WASHINGTON -- Fighting to regain readers, newspapers are increasing their interaction with the public by offering everything from new designs to reporters' e-mail addresses.
"The greatest writing in the world won't make a whit of difference if no one is there to read it," said Chris Peck, president of The Associated Press Managing Editors association and editor of The Spokesman-Review in Spokane, Wash.
"Editors and other journalists are stepping forward from the sidelines and saying, 'We have to find ways to engage our readers and communities again,"' Peck said Thursday at the National Press Club.
The APME sponsored a survey of 360 newspapers with the Pew Center for Civic Journalism and the National Conference of Editorial Writers.
The survey found many editors are soliciting tips from readers and using polls to spot trends that affect news coverage. Papers also are allowing readers to contact reporters directly, publish their own stories and discuss community problems in ways beyond the traditional letters to the editor.
For the past decade, newspaper circulation has fallen generally from 0.5 percent to 1 percent every year, newspaper industry analyst John Morton said, and editors are eager to stop the decline.
Nevertheless, he said the changes have not solved the problem. "It's too soon to tell how much impact it ultimately will have," Morton said.
Nine of 10 editors surveyed said the industry's future depends on greater interaction between newspapers and readers. The same number said their jobs involve more than merely delivering the news but also explaining the stories they publish and serving as investigative watchdogs.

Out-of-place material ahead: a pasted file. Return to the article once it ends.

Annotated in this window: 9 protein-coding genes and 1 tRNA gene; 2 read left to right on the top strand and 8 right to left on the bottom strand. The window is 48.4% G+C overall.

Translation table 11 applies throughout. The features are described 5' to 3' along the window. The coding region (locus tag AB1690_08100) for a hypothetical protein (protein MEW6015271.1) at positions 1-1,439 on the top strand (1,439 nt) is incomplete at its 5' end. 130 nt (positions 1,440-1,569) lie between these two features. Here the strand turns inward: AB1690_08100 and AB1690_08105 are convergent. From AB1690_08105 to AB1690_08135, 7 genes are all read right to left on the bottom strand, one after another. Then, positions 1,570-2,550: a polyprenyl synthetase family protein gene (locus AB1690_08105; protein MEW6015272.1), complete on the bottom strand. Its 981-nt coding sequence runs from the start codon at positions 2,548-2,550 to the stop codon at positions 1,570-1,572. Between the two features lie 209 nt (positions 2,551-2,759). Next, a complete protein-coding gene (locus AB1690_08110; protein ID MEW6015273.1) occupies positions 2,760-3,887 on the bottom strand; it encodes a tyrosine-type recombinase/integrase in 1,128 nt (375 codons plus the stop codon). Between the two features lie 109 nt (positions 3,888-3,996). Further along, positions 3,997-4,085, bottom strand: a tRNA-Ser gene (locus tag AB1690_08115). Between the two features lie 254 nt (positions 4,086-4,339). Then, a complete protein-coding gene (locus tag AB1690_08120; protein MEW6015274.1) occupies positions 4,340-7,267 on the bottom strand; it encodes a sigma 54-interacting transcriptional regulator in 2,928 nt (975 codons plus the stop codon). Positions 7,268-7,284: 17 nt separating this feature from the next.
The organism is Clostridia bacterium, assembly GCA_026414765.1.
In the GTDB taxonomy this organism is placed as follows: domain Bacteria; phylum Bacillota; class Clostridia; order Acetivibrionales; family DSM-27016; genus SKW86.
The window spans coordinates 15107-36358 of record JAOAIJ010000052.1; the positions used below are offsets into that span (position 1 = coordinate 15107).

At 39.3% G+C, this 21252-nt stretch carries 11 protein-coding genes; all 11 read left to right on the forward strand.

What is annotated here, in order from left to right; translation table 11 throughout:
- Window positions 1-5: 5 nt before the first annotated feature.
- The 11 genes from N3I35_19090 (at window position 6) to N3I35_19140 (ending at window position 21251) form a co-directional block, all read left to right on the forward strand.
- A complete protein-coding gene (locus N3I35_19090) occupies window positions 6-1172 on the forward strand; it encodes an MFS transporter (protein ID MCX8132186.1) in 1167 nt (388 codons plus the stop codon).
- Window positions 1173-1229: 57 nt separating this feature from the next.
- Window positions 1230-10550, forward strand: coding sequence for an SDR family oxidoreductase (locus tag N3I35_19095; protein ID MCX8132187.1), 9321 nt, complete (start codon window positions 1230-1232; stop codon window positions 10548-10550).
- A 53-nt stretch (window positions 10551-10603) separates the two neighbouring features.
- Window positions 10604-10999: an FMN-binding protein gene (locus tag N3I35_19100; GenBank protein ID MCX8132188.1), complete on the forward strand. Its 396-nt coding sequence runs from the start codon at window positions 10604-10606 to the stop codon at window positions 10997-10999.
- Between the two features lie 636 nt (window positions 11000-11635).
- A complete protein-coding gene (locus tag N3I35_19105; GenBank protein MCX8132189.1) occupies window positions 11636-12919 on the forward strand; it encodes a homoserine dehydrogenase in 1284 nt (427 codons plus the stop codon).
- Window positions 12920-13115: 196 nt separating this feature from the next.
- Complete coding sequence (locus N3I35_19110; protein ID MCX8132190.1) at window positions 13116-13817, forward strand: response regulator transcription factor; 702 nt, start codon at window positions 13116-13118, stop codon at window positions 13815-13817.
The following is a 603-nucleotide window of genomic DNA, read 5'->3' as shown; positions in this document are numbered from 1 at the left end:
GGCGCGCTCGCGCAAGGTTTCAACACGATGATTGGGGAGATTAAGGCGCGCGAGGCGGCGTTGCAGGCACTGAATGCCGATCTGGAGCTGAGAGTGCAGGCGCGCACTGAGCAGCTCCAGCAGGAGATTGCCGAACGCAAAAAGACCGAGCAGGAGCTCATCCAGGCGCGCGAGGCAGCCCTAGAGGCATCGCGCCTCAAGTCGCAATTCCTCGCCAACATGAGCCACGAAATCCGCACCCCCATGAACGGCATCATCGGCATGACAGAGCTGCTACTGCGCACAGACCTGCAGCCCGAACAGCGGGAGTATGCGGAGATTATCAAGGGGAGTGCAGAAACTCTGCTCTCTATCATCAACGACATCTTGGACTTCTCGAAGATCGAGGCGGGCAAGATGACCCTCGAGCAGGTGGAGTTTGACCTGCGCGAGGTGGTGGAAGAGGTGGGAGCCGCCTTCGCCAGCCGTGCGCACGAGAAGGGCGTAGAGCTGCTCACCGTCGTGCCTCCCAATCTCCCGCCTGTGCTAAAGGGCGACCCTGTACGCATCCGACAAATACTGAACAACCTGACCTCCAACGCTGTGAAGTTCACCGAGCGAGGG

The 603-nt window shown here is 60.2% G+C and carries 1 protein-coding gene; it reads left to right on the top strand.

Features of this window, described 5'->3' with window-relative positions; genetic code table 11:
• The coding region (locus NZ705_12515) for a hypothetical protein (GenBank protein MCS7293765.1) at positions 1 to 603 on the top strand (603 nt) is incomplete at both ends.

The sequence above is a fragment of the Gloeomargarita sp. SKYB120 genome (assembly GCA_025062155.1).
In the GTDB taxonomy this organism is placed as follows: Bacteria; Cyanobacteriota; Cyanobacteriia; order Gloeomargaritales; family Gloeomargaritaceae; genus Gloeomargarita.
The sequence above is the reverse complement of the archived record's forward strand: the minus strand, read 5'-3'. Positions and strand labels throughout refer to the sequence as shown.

Peck said editors are realizing that the next generation of readers have grown up in a world of cell phones and the Internet. "They want their world and their journalism to be interactive," he said.
About a fourth of newspapers have more education stories than five years ago and more information on health, medicine and personal fitness, the survey found. Three-quarters of the newspapers surveyed were covering fewer government meetings. There were smaller decreases in coverage of politics and crime.
The Campaign Study Group of Springfield, Va., handled the survey, initially sent to about 500 daily newspapers with at least 20,000 readers. Responses by mail, e-mail, fax and telephone from senior editors at 360 newspapers were collected between Jan. 1 and April 3.
The survey found:
--More than 40 percent of editors publish the telephone number of the reporter with each story, and more than half print the reporter's e-mail address.
--About 90 percent had changed their publications' designs in the past five years.
--More than 70 percent allow readers to have their ideas printed in formats other than letters to the editor.
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